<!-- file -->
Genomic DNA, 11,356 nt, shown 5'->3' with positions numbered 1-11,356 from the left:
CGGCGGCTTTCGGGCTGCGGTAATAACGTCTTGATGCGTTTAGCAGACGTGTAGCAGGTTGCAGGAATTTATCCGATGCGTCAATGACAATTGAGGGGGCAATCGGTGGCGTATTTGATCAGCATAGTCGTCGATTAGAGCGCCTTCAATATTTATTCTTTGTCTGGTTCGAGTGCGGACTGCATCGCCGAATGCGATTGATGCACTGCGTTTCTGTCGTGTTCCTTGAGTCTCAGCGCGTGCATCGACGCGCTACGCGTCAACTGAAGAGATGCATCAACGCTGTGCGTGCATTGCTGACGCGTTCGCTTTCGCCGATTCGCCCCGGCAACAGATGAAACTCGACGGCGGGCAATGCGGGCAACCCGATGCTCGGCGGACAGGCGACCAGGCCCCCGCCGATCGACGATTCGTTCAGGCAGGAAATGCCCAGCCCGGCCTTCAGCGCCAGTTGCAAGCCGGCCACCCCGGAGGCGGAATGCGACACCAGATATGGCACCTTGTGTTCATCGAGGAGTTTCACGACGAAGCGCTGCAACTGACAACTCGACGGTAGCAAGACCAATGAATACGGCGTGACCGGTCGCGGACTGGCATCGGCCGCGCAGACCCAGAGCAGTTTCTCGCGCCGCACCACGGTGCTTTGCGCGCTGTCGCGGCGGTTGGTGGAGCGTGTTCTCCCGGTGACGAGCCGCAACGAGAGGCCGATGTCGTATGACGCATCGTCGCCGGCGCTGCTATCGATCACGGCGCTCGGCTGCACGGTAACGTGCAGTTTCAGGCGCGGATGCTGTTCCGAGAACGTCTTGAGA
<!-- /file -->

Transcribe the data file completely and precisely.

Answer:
Genomic DNA, 11,356 nt, shown 5'->3' with positions numbered 1-11,356 from the left:
CGGCGGCTTTCGGGCTGCGGTAATAACGTCTTGATGCGTTTAGCAGACGTGTAGCAGGTTGCAGGAATTTATCCGATGCGTCAATGACAATTGAGGGGGCAATCGGTGGCGTATTTGATCAGCATAGTCGTCGATTAGAGCGCCTTCAATATTTATTCTTTGTCTGGTTCGAGTGCGGACTGCATCGCCGAATGCGATTGATGCACTGCGTTTCTGTCGTGTTCCTTGAGTCTCAGCGCGTGCATCGACGCGCTACGCGTCAACTGAAGAGATGCATCAACGCTGTGCGTGCATTGCTGACGCGTTCGCTTTCGCCGATTCGCCCCGGCAACAGATGAAACTCGACGGCGGGCAATGCGGGCAACCCGATGCTCGGCGGACAGGCGACCAGGCCCCCGCCGATCGACGATTCGTTCAGGCAGGAAATGCCCAGCCCGGCCTTCAGCGCCAGTTGCAAGCCGGCCACCCCGGAGGCGGAATGCGACACCAGATATGGCACCTTGTGTTCATCGAGGAGTTTCACGACGAAGCGCTGCAACTGACAACTCGACGGTAGCAAGACCAATGAATACGGCGTGACCGGTCGCGGACTGGCATCGGCCGCGCAGACCCAGAGCAGTTTCTCGCGCCGCACCACGGTGCTTTGCGCGCTGTCGCGGCGGTTGGTGGAGCGTGTTCTCCCGGTGACGAGCCGCAACGAGAGGCCGATGTCGTATGACGCATCGTCGCCGGCGCTGCTATCGATCACGGCGCTCGGCTGCACGGTAACGTGCAGTTTCAGGCGCGGATGCTGTTCCGAGAACGTCTTGAGA